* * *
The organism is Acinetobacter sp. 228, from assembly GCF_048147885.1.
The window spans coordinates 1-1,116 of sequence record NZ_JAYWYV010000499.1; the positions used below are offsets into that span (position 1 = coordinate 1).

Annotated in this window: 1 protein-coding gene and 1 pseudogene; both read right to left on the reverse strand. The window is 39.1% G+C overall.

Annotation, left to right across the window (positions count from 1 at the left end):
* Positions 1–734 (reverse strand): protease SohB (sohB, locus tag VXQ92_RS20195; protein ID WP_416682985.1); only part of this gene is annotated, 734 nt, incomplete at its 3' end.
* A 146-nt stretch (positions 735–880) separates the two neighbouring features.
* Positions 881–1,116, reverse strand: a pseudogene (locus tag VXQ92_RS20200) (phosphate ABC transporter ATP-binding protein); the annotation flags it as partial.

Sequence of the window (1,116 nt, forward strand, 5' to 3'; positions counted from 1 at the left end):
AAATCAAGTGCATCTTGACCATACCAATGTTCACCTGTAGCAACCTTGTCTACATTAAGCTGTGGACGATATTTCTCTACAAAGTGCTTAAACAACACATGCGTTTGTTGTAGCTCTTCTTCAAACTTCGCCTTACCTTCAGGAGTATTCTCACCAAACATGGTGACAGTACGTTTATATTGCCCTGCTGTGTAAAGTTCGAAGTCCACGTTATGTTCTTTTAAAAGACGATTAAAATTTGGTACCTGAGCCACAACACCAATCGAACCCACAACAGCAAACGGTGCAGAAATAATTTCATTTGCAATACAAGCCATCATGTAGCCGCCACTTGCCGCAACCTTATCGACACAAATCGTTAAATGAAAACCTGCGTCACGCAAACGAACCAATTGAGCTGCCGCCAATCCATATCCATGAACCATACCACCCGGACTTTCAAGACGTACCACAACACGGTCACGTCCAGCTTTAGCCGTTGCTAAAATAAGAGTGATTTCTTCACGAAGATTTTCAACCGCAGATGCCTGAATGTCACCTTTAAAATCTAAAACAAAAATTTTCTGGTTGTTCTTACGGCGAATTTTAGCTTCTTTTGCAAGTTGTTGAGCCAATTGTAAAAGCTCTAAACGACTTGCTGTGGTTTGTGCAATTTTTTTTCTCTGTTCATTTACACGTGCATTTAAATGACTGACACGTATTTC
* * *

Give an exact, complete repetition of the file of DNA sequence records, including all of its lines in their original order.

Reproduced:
The organism is Acinetobacter sp. 228, from assembly GCF_048147885.1.
The window spans coordinates 1-1,116 of sequence record NZ_JAYWYV010000499.1; the positions used below are offsets into that span (position 1 = coordinate 1).

Annotated in this window: 1 protein-coding gene and 1 pseudogene; both read right to left on the reverse strand. The window is 39.1% G+C overall.

Annotation, left to right across the window (positions count from 1 at the left end):
* Positions 1–734 (reverse strand): protease SohB (sohB, locus tag VXQ92_RS20195; protein ID WP_416682985.1); only part of this gene is annotated, 734 nt, incomplete at its 3' end.
* A 146-nt stretch (positions 735–880) separates the two neighbouring features.
* Positions 881–1,116, reverse strand: a pseudogene (locus tag VXQ92_RS20200) (phosphate ABC transporter ATP-binding protein); the annotation flags it as partial.

Sequence of the window (1,116 nt, forward strand, 5' to 3'; positions counted from 1 at the left end):
AAATCAAGTGCATCTTGACCATACCAATGTTCACCTGTAGCAACCTTGTCTACATTAAGCTGTGGACGATATTTCTCTACAAAGTGCTTAAACAACACATGCGTTTGTTGTAGCTCTTCTTCAAACTTCGCCTTACCTTCAGGAGTATTCTCACCAAACATGGTGACAGTACGTTTATATTGCCCTGCTGTGTAAAGTTCGAAGTCCACGTTATGTTCTTTTAAAAGACGATTAAAATTTGGTACCTGAGCCACAACACCAATCGAACCCACAACAGCAAACGGTGCAGAAATAATTTCATTTGCAATACAAGCCATCATGTAGCCGCCACTTGCCGCAACCTTATCGACACAAATCGTTAAATGAAAACCTGCGTCACGCAAACGAACCAATTGAGCTGCCGCCAATCCATATCCATGAACCATACCACCCGGACTTTCAAGACGTACCACAACACGGTCACGTCCAGCTTTAGCCGTTGCTAAAATAAGAGTGATTTCTTCACGAAGATTTTCAACCGCAGATGCCTGAATGTCACCTTTAAAATCTAAAACAAAAATTTTCTGGTTGTTCTTACGGCGAATTTTAGCTTCTTTTGCAAGTTGTTGAGCCAATTGTAAAAGCTCTAAACGACTTGCTGTGGTTTGTGCAATTTTTTTTCTCTGTTCATTTACACGTGCATTTAAATGACTGACACGTATTTC